I am primarily a painter, but I also produce collages, assemblages and drawings. In my paintings I aim to achieve a balance between intentional, planned marks and painterly instinct. As a starting point, I often take certain motifs which are associated with iconic moments in modernism such as Analytical Cubism or Abstract Expressionism. I am interested in what the vocabulary and iconography of Modernism means now in a different time and context stripped of the immediacy it once had and the messages it once served to articulate. I am also fascinated by the way the locations we spend time in at different stages of our lives continue to haunt our visual memory. The idea of trying to re-capture these moments in paint, or any other medium, seems to me to be an essential human impulse. For this reason I also feel that fragments of past genres, styles and movements can have endless potential in the present, depending on our interpretation of them.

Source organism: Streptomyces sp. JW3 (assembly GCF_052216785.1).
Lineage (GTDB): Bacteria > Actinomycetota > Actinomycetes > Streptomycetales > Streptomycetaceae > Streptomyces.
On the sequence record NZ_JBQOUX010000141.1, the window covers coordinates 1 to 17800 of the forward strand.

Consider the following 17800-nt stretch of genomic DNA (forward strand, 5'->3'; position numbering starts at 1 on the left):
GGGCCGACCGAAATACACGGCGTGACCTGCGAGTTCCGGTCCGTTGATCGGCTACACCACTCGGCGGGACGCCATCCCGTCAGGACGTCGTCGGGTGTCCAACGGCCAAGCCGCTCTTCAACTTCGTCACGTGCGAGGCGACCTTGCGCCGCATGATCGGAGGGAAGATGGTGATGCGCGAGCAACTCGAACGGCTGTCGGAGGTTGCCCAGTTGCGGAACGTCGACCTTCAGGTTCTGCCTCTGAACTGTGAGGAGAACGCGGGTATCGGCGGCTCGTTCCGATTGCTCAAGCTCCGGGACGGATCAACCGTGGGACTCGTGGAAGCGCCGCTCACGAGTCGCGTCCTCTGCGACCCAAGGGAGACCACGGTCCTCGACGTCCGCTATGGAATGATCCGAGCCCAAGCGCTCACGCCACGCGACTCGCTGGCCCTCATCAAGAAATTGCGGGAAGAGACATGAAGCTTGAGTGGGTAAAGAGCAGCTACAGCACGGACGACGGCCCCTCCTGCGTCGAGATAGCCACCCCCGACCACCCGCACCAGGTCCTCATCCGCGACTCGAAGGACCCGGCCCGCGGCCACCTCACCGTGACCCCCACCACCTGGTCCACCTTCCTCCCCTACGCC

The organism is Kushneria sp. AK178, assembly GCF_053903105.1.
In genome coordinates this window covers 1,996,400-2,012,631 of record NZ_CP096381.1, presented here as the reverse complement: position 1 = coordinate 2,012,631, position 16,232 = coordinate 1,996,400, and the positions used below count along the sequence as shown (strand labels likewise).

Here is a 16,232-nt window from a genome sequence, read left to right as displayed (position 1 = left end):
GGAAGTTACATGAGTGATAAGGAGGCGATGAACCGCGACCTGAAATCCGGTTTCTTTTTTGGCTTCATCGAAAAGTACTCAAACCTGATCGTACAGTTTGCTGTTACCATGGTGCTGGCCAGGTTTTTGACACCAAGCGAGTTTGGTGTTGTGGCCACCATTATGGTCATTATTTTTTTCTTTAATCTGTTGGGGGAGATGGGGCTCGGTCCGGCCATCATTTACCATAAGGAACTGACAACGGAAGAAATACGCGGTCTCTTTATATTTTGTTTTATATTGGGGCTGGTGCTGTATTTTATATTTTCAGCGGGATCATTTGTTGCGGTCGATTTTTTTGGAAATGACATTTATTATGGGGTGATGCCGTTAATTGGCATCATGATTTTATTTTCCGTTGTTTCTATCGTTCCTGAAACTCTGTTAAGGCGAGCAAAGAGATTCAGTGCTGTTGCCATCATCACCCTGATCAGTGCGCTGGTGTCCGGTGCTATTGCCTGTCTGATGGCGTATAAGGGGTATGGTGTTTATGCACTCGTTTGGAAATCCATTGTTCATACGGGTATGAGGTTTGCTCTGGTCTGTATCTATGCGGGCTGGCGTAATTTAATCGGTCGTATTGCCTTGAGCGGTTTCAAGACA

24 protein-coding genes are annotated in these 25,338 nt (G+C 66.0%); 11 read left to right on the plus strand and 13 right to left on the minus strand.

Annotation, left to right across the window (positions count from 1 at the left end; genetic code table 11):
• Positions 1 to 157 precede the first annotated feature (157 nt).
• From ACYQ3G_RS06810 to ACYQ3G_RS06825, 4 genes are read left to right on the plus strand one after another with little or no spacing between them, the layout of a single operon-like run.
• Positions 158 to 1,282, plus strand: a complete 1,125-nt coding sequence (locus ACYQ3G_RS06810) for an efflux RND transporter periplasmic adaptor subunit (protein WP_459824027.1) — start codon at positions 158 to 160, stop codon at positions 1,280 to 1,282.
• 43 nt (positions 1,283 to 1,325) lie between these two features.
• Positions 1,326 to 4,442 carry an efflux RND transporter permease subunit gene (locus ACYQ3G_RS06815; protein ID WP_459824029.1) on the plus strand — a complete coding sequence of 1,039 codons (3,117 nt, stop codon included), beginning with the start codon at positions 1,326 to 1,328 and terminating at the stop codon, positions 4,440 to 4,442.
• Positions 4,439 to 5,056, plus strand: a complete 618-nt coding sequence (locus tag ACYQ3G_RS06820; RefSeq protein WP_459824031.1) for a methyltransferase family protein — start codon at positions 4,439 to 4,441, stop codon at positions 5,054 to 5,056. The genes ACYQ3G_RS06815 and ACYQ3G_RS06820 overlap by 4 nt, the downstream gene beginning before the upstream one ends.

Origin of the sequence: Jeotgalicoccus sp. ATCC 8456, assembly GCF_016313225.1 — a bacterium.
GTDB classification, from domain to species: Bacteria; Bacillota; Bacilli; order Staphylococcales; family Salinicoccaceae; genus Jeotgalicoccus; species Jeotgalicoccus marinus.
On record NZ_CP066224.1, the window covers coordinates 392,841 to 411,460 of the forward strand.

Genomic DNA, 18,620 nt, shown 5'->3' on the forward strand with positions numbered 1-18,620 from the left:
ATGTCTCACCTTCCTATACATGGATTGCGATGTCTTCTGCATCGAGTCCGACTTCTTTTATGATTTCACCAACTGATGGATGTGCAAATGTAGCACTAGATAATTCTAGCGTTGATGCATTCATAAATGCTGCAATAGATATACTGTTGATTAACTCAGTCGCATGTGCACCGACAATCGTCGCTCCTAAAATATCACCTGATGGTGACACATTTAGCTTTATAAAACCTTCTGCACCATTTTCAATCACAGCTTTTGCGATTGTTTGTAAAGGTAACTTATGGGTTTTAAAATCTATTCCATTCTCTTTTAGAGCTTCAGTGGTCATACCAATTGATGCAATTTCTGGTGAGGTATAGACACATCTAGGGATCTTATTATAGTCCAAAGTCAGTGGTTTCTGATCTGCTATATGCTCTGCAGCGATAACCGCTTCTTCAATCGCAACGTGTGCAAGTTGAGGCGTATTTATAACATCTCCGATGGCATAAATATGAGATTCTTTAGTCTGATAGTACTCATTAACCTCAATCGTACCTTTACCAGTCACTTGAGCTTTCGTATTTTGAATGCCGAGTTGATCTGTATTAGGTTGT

At about the time I finished art college, I was producing large gestural abstract paintings. When I am producing a painting now I often find myself coming back to that very physical process of dragging paint or allowing it to drip and run in unexpected directions. What I have added to this in recent years is a certain amount of control and conscious editing of the accidental to produce a canvas which is the result of both intuitive and planned marks and motifs. 
However, there is always a greater amount of intuitive painting going on in my canvasses than simply research-led theorising. Ultimately, my aim is to produce something forward-looking and vivid from the lessons of painting’s recent past. The work is layered with references; moments from art history, personal experiences, travels and memories, and of course painterly experimentation, to create a coherent whole.

Robbie O'Halloran - April 2016